The global economic slide has taken its toll on Harvard University, the wealthiest in the US, as it will cut 25 per cent jobs in Harvard Management Company, its internal firm that handles its massive $28.7 billion endowment fund, after losing $8 billion from the $36.9 billion portfolio at the end of October.
The management company, which has 200 employees on its rolls, will see its staff strength reduced by 50 over the next few months as most of the university's endowment, which is invested in hedge funds, private equity funds, commodities and real estate, has lost nearly 22 per cent in the four months ended 31 October. (See: Harvard endowment takes a loss $8 billion)
HMC said that the job cuts will take place across the company, where investment executives, support staff and other back office personnel will be reduced.
HMC chief executive Jane Mendillo wrote in a statement that the management had made an analysis to restructure the company in wake of the current economic crisis and said that ''the time was right for a significant rebalancing of our staff and our functions.''
''This type of thinking and rebalancing is done, and should be done, continuously, in organisations that are and that want to stay at the top of their field, through all kinds of market cycles and economic conditions,'' she wrote.
Harvard's president, Drew Faust, wrote in an e-mail in November to faculty, staff, and students saying, "We must recognise that Harvard is not invulnerable to the seismic financial shocks in the larger world." (See: Harvard University to tighten belt as kitty shrinks)
''Given the breadth and the depth of the present downturn, even well diversified portfolios are experiencing major losses,'' Faust said in the mail. ''While we can hope that markets will improve, we need to be prepared to absorb unprecedented endowment losses and plan for a period of greater financial constraint.''
She had also said that the university was looking for ways to reduce spending across the campus, raising the prospect of cuts to programs and compensation, as Harvard's endowment plummets.
Currently, HMC manages about 30 per cent of the Ivy League School's endowment fund while the rest is managed by outside firms and under the previous chief investment officer of HMC, Mohamed El-Erian the endowment fund grew substantially at 8.6 per cent to $36.9 billion till fiscal year ending June.
HMC's consistently posted an average annual return of nearly 14 per cent since the past 10 years and its endowment's executives were very well paid, as the last fiscal year, the front ranking top six executives took $29.6 million in salaries and over $21 million in bonuses.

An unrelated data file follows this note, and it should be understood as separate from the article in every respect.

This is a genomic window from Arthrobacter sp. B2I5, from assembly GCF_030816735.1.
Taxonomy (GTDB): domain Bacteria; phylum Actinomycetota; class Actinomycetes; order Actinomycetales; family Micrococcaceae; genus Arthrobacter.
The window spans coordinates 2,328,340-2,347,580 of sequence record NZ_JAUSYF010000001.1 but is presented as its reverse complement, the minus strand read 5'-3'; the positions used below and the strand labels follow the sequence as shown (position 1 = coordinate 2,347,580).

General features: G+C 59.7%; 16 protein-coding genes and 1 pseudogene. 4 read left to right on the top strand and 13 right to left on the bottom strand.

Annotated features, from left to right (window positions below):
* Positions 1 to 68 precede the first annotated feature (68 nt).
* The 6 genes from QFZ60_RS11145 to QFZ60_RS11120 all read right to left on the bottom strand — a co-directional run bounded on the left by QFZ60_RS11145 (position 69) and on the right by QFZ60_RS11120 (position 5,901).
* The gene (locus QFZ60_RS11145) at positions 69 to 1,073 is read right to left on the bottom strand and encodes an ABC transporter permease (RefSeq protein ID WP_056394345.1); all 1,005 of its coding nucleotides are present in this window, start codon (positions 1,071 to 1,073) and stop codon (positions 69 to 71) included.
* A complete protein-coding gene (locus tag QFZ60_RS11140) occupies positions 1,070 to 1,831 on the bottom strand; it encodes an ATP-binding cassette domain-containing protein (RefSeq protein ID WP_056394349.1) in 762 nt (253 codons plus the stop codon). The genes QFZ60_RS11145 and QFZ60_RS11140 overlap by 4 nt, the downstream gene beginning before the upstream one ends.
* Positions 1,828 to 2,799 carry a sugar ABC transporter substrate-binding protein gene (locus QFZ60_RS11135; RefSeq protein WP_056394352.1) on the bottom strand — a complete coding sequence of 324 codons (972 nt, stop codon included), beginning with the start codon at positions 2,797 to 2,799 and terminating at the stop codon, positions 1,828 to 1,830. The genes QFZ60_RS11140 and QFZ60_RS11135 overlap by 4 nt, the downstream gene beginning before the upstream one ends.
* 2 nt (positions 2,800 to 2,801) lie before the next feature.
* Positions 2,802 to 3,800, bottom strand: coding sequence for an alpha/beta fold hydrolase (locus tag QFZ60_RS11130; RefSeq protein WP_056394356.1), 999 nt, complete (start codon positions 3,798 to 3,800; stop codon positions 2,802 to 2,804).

The criticism by the alumni in 2003 on the very high salaries paid to the executives led to many executives resigning including its CEO, Jack Meyer and again some alumni had written to Drew Faust criticising the multi-million dollar bonuses paid to its executives last year.
The alumni had also not liked the idea that the school depended on its expensive internal executives as most other schools relied on external investment firms to manage a large portion of their endowments and are able to give good returns on its investments.
Harvard insists on relying on HMC although with reduced staff and it said in a statement that ''the internal platform combined with a selectively chosen external management set'' was the correct one.
As the economic turmoil has seen the average annual total return earned from higher education endowments in the US public and private colleges was -2.7 per cent for the fiscal year ending 30 June 2008, down from 16.9 per cent in 2007 as the current global economic meltdown is making some of the prestigious universities tightens their belts. (See: Economic turbulence hits endowment returns in US colleges)
According to a survey released late last month by the National Association of College and University Business Officers (NACUBO), endowments' investment returns fell an additional 23 per cent from July to November 2008 according to the follow-up survey that was conducted on 796 colleges and universities in the US and Canada.
In September, Harvard University, had $36.9-billion endowment and earned 8.6 per cent on its investments in the last fiscal year while stock markets around the world were losing money. (See: Harvard University's endowment fund grows to $36.9 billion)
But with its endowment fund declining, Harvard had put nearly all of the $1.5 billion of stakes it held in private-equity funds on the market last year but withdrew them as the bids were too low although it was still looking to offload these in the market if it is able to get a fair value for it.
In December, HMC was looking to sell holdings in leveraged-buyout funds and to repay commercial paper it sold $1.5 billion in taxable bonds.